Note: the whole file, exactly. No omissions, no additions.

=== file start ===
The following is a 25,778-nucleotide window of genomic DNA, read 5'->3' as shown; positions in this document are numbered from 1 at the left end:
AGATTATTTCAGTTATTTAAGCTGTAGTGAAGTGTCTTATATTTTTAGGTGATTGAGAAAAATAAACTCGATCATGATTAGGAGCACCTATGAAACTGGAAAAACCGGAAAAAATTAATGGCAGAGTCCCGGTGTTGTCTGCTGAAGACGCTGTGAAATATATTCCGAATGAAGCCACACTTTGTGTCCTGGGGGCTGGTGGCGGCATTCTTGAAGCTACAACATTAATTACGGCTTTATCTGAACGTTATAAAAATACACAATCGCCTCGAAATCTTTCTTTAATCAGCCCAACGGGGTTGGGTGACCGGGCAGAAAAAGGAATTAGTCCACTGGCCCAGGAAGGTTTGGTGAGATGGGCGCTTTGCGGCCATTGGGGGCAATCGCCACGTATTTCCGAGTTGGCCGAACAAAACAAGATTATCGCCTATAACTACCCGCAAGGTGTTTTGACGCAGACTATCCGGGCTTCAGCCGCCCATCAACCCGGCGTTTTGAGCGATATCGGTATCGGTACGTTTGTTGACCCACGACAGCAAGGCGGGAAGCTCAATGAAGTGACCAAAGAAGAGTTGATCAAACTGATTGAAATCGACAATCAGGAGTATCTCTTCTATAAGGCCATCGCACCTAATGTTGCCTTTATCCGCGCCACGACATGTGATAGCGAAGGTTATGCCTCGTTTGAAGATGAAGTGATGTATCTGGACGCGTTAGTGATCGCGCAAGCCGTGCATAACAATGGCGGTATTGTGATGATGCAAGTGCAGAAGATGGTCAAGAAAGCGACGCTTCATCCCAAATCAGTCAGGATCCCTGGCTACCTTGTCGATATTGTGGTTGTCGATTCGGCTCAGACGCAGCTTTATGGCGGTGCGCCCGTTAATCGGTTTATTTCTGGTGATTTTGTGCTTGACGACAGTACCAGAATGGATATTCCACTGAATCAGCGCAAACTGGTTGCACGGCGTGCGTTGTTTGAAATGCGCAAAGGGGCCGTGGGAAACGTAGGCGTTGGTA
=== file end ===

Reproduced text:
The following is a 25,778-nucleotide window of genomic DNA, read 5'->3' as shown; positions in this document are numbered from 1 at the left end:
AGATTATTTCAGTTATTTAAGCTGTAGTGAAGTGTCTTATATTTTTAGGTGATTGAGAAAAATAAACTCGATCATGATTAGGAGCACCTATGAAACTGGAAAAACCGGAAAAAATTAATGGCAGAGTCCCGGTGTTGTCTGCTGAAGACGCTGTGAAATATATTCCGAATGAAGCCACACTTTGTGTCCTGGGGGCTGGTGGCGGCATTCTTGAAGCTACAACATTAATTACGGCTTTATCTGAACGTTATAAAAATACACAATCGCCTCGAAATCTTTCTTTAATCAGCCCAACGGGGTTGGGTGACCGGGCAGAAAAAGGAATTAGTCCACTGGCCCAGGAAGGTTTGGTGAGATGGGCGCTTTGCGGCCATTGGGGGCAATCGCCACGTATTTCCGAGTTGGCCGAACAAAACAAGATTATCGCCTATAACTACCCGCAAGGTGTTTTGACGCAGACTATCCGGGCTTCAGCCGCCCATCAACCCGGCGTTTTGAGCGATATCGGTATCGGTACGTTTGTTGACCCACGACAGCAAGGCGGGAAGCTCAATGAAGTGACCAAAGAAGAGTTGATCAAACTGATTGAAATCGACAATCAGGAGTATCTCTTCTATAAGGCCATCGCACCTAATGTTGCCTTTATCCGCGCCACGACATGTGATAGCGAAGGTTATGCCTCGTTTGAAGATGAAGTGATGTATCTGGACGCGTTAGTGATCGCGCAAGCCGTGCATAACAATGGCGGTATTGTGATGATGCAAGTGCAGAAGATGGTCAAGAAAGCGACGCTTCATCCCAAATCAGTCAGGATCCCTGGCTACCTTGTCGATATTGTGGTTGTCGATTCGGCTCAGACGCAGCTTTATGGCGGTGCGCCCGTTAATCGGTTTATTTCTGGTGATTTTGTGCTTGACGACAGTACCAGAATGGATATTCCACTGAATCAGCGCAAACTGGTTGCACGGCGTGCGTTGTTTGAAATGCGCAAAGGGGCCGTGGGAAACGTAGGCGTTGGTA